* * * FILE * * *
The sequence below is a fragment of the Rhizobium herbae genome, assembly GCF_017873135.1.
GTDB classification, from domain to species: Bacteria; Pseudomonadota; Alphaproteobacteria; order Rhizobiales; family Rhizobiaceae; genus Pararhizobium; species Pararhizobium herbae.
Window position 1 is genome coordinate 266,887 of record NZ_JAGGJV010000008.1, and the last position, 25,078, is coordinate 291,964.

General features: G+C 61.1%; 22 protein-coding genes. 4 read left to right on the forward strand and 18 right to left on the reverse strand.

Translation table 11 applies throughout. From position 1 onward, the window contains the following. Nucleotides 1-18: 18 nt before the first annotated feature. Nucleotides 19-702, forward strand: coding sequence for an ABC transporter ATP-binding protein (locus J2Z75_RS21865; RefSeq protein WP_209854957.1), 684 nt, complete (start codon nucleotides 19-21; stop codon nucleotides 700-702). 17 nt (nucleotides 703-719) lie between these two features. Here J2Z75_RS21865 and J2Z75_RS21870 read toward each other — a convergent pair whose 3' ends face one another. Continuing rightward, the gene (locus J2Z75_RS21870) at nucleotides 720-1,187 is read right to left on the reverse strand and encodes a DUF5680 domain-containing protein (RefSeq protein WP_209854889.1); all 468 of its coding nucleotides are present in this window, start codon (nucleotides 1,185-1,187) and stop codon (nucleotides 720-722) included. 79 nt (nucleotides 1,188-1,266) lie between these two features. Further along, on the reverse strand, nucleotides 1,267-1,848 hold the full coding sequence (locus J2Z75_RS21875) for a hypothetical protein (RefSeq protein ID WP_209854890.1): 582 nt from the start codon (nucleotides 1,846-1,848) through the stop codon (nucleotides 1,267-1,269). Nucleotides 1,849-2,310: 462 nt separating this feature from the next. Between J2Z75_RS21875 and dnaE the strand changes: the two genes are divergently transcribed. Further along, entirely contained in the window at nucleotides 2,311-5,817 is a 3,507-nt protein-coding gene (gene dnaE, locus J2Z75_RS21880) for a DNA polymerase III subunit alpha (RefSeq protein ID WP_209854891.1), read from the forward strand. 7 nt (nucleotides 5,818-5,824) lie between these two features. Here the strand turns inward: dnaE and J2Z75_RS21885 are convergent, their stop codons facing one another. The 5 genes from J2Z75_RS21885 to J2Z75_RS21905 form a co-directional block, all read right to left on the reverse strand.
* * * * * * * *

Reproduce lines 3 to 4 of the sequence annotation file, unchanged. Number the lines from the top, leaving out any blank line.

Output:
Window position 1 is genome coordinate 266,887 of record NZ_JAGGJV010000008.1, and the last position, 25,078, is coordinate 291,964.

General features: G+C 61.1%; 22 protein-coding genes. 4 read left to right on the forward strand and 18 right to left on the reverse strand.